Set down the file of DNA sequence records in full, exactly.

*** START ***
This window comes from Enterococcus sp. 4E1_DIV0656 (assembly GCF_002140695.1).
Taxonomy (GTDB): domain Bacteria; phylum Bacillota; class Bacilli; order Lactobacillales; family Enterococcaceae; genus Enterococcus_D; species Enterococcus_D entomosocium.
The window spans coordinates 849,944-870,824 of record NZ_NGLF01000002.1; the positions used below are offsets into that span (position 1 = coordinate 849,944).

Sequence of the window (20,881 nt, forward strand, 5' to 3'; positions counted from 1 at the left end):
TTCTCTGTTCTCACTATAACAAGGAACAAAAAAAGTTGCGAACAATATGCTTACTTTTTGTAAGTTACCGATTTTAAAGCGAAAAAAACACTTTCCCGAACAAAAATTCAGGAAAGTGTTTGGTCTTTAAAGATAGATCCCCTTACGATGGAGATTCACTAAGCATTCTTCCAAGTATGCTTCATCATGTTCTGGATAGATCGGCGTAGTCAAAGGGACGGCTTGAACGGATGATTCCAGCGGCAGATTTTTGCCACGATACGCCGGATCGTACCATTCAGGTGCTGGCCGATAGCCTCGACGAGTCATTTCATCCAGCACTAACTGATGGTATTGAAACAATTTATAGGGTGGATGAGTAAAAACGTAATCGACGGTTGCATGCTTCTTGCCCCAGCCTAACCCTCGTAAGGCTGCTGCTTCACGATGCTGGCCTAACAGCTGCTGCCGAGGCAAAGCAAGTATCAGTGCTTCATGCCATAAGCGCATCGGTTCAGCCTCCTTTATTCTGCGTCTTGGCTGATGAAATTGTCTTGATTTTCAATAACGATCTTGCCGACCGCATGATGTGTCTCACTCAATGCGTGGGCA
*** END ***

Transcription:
This window comes from Enterococcus sp. 4E1_DIV0656 (assembly GCF_002140695.1).
Taxonomy (GTDB): domain Bacteria; phylum Bacillota; class Bacilli; order Lactobacillales; family Enterococcaceae; genus Enterococcus_D; species Enterococcus_D entomosocium.
The window spans coordinates 849,944-870,824 of record NZ_NGLF01000002.1; the positions used below are offsets into that span (position 1 = coordinate 849,944).

Sequence of the window (20,881 nt, forward strand, 5' to 3'; positions counted from 1 at the left end):
TTCTCTGTTCTCACTATAACAAGGAACAAAAAAAGTTGCGAACAATATGCTTACTTTTTGTAAGTTACCGATTTTAAAGCGAAAAAAACACTTTCCCGAACAAAAATTCAGGAAAGTGTTTGGTCTTTAAAGATAGATCCCCTTACGATGGAGATTCACTAAGCATTCTTCCAAGTATGCTTCATCATGTTCTGGATAGATCGGCGTAGTCAAAGGGACGGCTTGAACGGATGATTCCAGCGGCAGATTTTTGCCACGATACGCCGGATCGTACCATTCAGGTGCTGGCCGATAGCCTCGACGAGTCATTTCATCCAGCACTAACTGATGGTATTGAAACAATTTATAGGGTGGATGAGTAAAAACGTAATCGACGGTTGCATGCTTCTTGCCCCAGCCTAACCCTCGTAAGGCTGCTGCTTCACGATGCTGGCCTAACAGCTGCTGCCGAGGCAAAGCAAGTATCAGTGCTTCATGCCATAAGCGCATCGGTTCAGCCTCCTTTATTCTGCGTCTTGGCTGATGAAATTGTCTTGATTTTCAATAACGATCTTGCCGACCGCATGATGTGTCTCACTCAATGCGTGGGCA